What is an Exchange-Traded Fund (ETF)?

A beginner’s guide to the wonderful world of ETFs

Alanna Petroff 20 September, 2012 | 9:42AM
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What is an ETF?
An Exchange-traded fund (ETF) is an index-tracking fund. ETFs are generally used to track the performance of a specific market index and they change in value throughout the trading day as they mimic the performance of their designated index. Essentially, an ETF is a collection of investments that are bundled together into a single entity and traded just like a stock on an exchange. 

For example, if you want to invest in the overall FTSE 100 Index, you can buy an ETF that will mimic the movements of the FTSE 100. When the FTSE 100 goes up, your ETF will increase in value. When the FTSE 100 goes down, your ETF will decrease in value. You can also buy ETFs to track other benchmark indices such as the FTSE 350, the S&P 500 or the NASDAQ 100, or smaller niche indices.

ETFs can also be used to track commodity prices and various other assets. For example, if you want to invest in gold but don’t want to buy a bar of gold, you can buy a Gold ETF that will track the price of the shiny metal. (Technically, this kind of commodity ETF is called an Exchange-Traded Commodity, but that requires a more detailed explanation, which can be found in A Beginners Guide to Different ETF Categories.”)

ETFs were first launched in North America in the late 1980s and early 1990s and have since exploded in popularity in the investment world. Institutional and individual investors around the world now place billions upon billions of pounds in ETF investments.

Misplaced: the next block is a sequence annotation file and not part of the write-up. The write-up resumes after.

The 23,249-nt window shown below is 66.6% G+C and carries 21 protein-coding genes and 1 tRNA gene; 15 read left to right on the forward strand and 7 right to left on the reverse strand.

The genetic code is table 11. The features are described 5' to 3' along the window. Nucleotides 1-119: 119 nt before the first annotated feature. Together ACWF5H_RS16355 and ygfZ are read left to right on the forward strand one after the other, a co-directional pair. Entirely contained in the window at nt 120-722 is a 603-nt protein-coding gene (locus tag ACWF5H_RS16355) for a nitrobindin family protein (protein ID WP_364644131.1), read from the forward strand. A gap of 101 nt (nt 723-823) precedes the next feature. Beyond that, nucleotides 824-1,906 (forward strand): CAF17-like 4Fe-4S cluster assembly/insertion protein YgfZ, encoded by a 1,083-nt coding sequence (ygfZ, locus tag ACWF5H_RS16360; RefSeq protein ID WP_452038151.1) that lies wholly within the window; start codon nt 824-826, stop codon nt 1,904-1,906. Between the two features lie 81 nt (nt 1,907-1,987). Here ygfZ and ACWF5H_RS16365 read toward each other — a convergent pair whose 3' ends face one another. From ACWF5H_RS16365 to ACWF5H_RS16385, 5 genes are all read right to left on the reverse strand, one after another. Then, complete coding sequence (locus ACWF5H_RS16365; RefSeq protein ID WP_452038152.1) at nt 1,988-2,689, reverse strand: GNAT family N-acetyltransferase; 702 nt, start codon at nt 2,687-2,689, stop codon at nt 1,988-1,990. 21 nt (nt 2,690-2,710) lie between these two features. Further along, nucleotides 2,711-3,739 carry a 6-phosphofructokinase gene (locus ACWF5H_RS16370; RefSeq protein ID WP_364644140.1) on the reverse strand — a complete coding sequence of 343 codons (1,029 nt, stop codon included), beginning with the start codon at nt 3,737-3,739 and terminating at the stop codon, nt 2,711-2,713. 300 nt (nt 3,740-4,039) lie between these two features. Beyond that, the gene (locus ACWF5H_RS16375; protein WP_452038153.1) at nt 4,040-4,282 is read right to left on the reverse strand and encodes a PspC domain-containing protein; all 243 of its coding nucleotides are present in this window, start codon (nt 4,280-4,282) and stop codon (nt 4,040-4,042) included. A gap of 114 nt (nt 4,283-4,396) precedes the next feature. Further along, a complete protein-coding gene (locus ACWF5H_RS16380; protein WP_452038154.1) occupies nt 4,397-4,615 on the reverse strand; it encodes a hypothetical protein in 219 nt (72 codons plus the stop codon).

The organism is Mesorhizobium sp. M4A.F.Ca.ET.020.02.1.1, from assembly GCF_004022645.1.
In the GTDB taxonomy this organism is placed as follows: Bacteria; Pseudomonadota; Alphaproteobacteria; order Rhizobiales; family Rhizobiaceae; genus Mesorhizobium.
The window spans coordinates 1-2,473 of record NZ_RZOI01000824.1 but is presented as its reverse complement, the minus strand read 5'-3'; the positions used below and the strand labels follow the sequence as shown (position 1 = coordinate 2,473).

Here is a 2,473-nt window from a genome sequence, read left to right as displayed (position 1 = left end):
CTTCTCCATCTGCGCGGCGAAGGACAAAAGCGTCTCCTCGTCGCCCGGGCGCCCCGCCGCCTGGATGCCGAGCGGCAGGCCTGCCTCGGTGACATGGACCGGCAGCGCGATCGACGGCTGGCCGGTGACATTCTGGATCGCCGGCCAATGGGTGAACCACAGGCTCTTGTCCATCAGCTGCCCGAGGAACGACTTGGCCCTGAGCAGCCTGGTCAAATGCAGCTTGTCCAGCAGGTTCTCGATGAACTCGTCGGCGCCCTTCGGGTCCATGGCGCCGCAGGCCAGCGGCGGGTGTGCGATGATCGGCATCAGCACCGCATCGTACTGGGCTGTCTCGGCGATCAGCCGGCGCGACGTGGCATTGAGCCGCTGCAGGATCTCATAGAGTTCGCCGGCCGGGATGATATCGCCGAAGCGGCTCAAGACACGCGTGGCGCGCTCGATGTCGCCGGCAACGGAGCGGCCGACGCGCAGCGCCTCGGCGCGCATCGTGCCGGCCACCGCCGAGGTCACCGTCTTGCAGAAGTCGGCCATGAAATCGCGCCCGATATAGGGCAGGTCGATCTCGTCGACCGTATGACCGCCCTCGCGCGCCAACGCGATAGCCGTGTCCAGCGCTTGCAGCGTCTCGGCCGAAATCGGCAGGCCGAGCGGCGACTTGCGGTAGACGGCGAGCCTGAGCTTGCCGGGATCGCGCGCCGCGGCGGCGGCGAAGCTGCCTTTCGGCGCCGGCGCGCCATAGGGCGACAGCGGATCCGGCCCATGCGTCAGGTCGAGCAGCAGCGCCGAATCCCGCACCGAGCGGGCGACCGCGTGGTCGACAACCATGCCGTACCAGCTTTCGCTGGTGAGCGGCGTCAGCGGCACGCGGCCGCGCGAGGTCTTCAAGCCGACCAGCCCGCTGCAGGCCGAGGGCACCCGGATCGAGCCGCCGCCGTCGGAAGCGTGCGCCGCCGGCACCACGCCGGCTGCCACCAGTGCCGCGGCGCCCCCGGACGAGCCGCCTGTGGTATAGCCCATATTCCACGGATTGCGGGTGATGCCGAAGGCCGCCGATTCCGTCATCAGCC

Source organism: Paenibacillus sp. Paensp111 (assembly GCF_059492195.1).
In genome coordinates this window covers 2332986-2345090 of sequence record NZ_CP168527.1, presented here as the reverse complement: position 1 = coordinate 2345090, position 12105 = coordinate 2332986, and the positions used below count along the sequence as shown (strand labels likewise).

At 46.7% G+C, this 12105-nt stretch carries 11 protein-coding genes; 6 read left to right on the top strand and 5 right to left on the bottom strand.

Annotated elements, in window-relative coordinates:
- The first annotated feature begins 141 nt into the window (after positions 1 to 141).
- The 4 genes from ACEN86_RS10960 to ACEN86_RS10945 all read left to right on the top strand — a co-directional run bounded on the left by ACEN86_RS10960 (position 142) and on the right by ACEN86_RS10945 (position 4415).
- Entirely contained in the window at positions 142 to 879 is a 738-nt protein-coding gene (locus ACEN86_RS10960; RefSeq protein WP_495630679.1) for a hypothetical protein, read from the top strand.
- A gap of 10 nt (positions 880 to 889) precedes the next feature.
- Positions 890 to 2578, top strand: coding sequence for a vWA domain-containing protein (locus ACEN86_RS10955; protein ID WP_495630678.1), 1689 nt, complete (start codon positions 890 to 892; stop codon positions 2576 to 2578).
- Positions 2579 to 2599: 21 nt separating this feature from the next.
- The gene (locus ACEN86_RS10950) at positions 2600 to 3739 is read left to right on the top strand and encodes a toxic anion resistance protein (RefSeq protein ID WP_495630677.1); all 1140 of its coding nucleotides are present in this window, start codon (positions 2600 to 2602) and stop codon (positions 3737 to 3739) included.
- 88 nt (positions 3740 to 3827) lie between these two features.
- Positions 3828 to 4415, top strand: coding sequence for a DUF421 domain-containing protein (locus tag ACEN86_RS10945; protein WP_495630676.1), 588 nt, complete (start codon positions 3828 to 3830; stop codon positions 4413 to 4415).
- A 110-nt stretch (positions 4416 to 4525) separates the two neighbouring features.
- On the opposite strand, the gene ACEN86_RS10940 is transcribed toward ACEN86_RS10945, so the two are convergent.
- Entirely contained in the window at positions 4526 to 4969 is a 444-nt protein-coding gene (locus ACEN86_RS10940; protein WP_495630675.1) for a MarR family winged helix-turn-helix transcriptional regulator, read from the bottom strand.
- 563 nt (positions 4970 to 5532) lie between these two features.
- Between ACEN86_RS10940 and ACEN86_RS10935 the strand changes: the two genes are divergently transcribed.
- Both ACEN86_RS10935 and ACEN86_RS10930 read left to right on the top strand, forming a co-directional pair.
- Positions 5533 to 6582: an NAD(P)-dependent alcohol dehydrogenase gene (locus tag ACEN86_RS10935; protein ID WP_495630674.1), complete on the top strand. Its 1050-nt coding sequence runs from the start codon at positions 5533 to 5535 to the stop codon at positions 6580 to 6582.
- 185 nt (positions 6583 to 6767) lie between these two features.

ETF are Similar to Stocks
ETFs are similar to stocks because you can easily buy and sell them on an exchange and their prices fluctuate throughout the trading day. You can short them, buy them on margin, or use stop-loss orders to sell them. In brief, anything you can do with a stock, you can do with an ETF. As with stocks, investors also pay commissions to buy and sell ETFs.

What is so Great About ETFs?
- When it comes to fees, ETFs are known to have extremely low annual expenses, even lower on average than traditional tracker funds. ETFs are generally cheaper than OEICs and unit trusts because they do not require an investment manager to be actively involved.

- ETFs offer investors the ultimate diversification tool: you can invest directly in an overall market instead of picking individual stocks.

- ETFs offer investors the ultimate specialisation tool: you can invest in some of the most weird and wonderful market sectors, from an ETF tracking a smartphone index to an ETF tracking a live cattle index.

- You can buy a little or a lot: ETFs have no minimum investment requirements, meaning investors can buy a single ETF or many.

- ETFs allow you to access a vast range of different investments, including bond indices, foreign market indices and commodities.

- ETFs trade like stocks: Unlike OEICs and unit trusts, ETFs can be bought and sold throughout the trading day.